Over 100,000 coronavirus infections worldwide. Scientists around the world are feverishly wondering why the virus is spreading so easily.
In an article published in the journal Nature, the reason lies in the protein in the surface of the virus, which makes it able to affect human cells. Scientists are also looking for a “gateway” if the coronavirus penetrates human tissue. The suspicion is directed to a receptor that exists in the cell membrane.
According to the researchers, the exact drug that targets the viral protein and the cell membrane receptor could potentially prevent the virus from spreading. There is no absolute certainty.
“Understanding the infectivity of the virus is the key to limiting its spread and limping,” says virologist David Veesler of the University of Washington.
Coronavirus with the highest possible spread than SARS. By now, there must have been more than ten times the number of people who have sailed to SARS.
Coronaviruses use cells to infect spike protein that binds to the cell membrane. The process is activated by a specific cellular enzyme. COVID-19 coronavirus peak protein follows from other coronaviruses. It looks like it should be activated by the host cell proprotein converting enzyme furin. Other coronaviruses do not have this feature.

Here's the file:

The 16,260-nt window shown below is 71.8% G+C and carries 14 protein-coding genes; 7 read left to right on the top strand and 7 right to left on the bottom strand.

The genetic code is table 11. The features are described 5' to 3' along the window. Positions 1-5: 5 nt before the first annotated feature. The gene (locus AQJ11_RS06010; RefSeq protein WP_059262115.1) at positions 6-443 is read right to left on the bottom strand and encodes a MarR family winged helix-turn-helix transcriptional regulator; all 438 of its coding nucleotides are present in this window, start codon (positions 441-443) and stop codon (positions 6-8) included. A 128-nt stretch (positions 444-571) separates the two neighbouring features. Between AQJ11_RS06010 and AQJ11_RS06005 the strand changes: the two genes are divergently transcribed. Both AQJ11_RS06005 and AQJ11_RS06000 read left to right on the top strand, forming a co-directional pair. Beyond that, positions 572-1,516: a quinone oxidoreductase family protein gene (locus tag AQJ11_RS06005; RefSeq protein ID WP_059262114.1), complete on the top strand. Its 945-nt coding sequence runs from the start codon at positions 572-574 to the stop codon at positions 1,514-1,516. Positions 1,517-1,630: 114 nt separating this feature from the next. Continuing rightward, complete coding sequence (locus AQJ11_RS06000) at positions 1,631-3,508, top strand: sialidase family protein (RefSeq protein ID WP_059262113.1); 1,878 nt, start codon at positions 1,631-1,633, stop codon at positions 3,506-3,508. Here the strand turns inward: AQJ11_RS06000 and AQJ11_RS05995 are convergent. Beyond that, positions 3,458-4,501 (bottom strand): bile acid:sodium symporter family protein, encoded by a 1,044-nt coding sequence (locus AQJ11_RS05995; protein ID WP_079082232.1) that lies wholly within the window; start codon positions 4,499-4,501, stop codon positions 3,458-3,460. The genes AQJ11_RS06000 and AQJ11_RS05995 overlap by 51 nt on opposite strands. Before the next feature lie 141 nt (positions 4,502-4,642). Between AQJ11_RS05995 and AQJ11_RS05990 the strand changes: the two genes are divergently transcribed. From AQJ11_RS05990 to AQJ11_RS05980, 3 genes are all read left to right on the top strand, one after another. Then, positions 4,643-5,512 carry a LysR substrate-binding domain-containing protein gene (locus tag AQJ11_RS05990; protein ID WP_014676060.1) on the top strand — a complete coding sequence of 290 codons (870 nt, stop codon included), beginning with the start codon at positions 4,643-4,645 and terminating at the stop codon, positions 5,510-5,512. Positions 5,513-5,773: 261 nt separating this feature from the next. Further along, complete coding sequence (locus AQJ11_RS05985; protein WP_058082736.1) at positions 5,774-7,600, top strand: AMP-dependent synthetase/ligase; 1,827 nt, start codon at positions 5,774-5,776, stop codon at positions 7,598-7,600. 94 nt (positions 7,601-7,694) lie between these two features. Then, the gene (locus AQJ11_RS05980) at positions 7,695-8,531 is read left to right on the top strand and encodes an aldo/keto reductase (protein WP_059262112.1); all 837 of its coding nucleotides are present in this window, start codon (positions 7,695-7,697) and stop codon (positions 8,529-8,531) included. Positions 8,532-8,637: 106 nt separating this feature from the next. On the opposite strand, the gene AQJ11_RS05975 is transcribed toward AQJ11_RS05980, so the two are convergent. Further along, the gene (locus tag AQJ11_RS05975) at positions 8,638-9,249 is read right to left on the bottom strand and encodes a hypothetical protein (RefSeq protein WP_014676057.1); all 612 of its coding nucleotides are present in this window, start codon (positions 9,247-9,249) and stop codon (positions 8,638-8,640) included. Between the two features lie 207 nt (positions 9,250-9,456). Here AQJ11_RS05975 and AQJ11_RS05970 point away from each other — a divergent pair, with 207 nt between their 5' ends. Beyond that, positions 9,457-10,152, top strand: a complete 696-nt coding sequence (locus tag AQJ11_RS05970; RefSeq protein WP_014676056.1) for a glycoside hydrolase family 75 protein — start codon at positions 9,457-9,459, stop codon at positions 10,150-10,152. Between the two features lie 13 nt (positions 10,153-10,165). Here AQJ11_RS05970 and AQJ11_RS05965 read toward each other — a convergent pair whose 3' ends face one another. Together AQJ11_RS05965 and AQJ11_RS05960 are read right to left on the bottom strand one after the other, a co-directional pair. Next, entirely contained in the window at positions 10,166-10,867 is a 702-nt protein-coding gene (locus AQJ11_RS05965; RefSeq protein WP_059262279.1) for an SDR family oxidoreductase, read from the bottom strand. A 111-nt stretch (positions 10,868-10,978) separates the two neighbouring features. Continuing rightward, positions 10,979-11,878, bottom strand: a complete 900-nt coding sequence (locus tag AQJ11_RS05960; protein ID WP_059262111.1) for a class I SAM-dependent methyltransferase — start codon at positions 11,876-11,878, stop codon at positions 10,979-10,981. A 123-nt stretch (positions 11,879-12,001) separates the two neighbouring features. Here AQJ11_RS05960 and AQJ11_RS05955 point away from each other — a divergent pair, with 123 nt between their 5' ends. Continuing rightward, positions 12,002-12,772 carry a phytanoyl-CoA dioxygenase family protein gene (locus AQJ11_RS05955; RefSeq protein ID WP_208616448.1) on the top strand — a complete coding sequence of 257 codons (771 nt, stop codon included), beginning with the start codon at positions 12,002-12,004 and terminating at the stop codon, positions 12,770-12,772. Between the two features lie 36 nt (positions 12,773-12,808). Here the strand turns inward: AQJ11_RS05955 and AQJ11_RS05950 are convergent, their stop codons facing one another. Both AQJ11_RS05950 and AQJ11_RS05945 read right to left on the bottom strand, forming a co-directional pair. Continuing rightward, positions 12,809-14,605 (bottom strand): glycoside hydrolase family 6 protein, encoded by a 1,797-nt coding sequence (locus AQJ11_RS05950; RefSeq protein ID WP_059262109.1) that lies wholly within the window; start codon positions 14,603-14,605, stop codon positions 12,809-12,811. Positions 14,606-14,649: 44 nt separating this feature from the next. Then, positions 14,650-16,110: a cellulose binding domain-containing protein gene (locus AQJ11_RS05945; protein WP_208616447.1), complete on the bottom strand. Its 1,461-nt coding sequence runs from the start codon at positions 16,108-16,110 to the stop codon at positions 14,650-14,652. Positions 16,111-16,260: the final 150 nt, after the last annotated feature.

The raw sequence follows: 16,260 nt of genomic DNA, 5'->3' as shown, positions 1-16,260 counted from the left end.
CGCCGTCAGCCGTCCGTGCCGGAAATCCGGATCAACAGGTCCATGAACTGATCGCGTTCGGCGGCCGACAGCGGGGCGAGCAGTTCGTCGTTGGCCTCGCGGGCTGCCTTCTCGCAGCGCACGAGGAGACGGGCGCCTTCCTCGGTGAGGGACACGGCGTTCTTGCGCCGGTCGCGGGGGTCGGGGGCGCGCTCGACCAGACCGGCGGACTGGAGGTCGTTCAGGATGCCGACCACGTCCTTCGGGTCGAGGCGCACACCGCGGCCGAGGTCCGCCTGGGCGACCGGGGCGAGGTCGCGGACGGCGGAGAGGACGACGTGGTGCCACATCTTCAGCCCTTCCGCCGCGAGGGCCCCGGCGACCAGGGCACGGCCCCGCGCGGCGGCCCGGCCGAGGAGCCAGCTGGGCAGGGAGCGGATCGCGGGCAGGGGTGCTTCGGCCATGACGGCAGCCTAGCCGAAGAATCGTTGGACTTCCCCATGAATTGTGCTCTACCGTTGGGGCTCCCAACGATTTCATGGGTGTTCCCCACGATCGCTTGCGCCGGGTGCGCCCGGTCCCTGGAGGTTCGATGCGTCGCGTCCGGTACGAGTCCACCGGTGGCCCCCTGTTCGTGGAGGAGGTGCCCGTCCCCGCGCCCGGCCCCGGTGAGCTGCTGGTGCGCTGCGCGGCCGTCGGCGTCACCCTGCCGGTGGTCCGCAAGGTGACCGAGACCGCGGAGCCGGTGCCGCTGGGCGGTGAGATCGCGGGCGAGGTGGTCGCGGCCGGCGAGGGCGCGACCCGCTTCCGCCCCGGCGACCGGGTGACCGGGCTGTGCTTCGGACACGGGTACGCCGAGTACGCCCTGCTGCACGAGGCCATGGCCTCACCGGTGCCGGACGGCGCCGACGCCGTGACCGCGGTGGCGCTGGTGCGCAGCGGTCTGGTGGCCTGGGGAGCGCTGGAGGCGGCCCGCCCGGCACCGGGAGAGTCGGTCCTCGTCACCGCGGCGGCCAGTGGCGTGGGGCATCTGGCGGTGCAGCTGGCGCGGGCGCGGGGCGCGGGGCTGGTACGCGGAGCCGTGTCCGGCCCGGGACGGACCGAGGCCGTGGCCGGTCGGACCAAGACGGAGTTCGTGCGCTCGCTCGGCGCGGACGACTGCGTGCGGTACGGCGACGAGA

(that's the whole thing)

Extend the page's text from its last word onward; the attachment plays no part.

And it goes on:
Furin is found in many human tissues, such as the lungs, liver and small intestine. That’s why a new type of coronavirus could attack multiple organs, says Chinese researcher Li Hua in an article.
Other groups of researchers are more cautious about the meaningful relationships of furin. It is certain that researchers’ hypotheses require that they be validated in cell and animal models.
“Coronaviruses are unpredictable, and a good hypothesis will prove to be the amount used,” says virologist Gary Whittaker of Cornell University.
According to the findings of a Texas research team, COVID-19 coronavirus binds to the angiotensin-converting enzyme 2 in cells. It may also be possible for the vaccine or drug target.